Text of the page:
Post-mortem Semen Retrieval: A Normative Prescription for Legislation in the United States
Post-mortem semen retrieval (PMSR) is an increasingly common medical procedure in which sperm is extracted from a corpse and stored for potential reproductive use in the future. PMSR raises dozens of legal and ethical issues. Should it be legal to extract sperm from a corpse? Under what circumstances?
The law in the United States is silent on PMSR. The first report of a successful request for PMSR was made in 1980. Since then, many countries have passed legislation banning or regulating PMSR. To date, however, the United States has no laws on PMSR. Pre-existing laws on tissue donation, inheritance, and parentage incidentally address some of the legal issues raised by PMSR, but both the federal and state governments in the United States have failed to pass any laws either banning or regulating PMSR.[excerpt]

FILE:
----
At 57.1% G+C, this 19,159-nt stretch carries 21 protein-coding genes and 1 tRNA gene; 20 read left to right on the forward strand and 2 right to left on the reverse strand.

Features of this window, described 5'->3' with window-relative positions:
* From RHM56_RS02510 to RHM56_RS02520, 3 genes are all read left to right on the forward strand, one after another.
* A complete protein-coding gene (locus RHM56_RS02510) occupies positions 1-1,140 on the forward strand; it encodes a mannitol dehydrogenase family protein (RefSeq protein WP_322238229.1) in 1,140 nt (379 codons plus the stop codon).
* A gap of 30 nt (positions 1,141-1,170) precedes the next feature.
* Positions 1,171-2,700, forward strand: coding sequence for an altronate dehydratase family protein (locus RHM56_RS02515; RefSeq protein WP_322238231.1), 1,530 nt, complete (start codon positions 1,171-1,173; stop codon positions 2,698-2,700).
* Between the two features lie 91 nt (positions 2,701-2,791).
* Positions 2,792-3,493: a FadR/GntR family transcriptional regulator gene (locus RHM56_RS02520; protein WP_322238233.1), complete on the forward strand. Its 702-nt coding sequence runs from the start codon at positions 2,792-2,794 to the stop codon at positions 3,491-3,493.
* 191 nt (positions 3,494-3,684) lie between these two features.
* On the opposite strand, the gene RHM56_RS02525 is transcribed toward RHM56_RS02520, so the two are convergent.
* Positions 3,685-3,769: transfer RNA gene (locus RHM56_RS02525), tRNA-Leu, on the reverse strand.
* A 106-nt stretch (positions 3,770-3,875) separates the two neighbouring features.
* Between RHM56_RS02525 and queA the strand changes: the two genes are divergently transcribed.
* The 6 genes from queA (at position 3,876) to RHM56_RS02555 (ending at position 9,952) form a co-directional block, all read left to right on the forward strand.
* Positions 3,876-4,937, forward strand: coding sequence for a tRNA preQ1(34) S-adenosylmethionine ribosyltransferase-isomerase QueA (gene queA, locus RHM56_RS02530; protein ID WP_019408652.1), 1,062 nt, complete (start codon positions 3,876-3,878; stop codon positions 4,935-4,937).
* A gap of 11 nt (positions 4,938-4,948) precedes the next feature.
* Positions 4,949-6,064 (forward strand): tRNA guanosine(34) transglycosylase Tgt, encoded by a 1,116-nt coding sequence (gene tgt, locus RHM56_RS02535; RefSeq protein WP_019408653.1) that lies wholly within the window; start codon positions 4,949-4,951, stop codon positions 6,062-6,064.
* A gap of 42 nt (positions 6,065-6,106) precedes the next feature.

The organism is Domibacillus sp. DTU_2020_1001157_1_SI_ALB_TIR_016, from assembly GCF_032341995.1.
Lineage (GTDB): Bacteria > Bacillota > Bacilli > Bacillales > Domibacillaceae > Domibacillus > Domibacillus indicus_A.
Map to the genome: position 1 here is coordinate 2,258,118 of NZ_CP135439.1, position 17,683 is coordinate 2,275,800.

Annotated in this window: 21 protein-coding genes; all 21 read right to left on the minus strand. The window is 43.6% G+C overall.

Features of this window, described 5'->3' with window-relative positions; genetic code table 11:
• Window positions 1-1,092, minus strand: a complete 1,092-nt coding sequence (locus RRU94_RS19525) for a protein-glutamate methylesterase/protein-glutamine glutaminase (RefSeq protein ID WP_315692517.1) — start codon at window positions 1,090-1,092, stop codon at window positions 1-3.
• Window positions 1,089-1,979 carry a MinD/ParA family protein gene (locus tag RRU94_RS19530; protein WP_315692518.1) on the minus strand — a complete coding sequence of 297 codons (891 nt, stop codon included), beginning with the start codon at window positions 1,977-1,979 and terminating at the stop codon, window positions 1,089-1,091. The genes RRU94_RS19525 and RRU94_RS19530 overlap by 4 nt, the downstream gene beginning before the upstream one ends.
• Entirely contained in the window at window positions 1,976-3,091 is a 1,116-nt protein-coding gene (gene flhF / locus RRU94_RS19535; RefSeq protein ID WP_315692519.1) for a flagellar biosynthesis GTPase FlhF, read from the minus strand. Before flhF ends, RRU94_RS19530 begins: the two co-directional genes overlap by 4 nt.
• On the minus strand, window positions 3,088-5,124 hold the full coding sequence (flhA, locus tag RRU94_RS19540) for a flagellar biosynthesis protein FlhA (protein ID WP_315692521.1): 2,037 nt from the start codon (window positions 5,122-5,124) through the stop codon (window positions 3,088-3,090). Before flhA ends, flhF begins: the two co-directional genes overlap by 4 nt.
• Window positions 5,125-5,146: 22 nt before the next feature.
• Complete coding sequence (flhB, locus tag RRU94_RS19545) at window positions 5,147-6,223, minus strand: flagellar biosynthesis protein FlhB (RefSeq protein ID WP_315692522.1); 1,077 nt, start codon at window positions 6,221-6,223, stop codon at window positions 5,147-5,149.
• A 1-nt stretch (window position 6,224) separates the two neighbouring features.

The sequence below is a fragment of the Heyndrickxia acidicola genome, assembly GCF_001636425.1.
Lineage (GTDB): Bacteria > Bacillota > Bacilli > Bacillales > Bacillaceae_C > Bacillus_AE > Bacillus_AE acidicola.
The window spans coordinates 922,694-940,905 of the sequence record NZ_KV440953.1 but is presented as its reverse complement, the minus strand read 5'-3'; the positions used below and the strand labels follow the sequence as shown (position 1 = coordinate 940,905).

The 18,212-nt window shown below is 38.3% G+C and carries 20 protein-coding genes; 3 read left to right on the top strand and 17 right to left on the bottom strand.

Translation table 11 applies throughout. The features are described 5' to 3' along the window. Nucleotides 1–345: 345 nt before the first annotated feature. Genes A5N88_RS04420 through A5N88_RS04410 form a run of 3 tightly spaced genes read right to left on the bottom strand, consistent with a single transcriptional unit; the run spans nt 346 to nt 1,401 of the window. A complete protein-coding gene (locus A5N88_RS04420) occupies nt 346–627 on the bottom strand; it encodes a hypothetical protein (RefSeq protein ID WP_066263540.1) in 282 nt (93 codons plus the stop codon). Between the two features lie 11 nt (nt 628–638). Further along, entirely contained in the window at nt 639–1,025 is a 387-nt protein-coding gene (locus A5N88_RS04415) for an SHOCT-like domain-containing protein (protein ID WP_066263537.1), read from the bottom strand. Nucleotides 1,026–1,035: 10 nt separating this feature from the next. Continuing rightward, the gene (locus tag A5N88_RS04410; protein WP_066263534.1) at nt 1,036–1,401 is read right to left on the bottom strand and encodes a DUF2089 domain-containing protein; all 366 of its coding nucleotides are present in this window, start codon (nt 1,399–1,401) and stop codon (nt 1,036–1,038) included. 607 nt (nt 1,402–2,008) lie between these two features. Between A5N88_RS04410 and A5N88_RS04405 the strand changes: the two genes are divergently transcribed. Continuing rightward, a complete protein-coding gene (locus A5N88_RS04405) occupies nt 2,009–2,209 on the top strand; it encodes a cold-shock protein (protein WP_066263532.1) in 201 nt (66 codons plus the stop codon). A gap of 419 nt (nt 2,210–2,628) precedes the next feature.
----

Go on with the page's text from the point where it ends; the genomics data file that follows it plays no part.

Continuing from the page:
CU Commons Citation
Evans, Jon B.
"Post-mortem Semen Retrieval: A Normative Prescription for Legislation in the United States,"
Concordia Law Review: Vol. 1:
1, Article 6.
Available at: https://digitalcommons.csp.edu/clr/vol1/iss1/6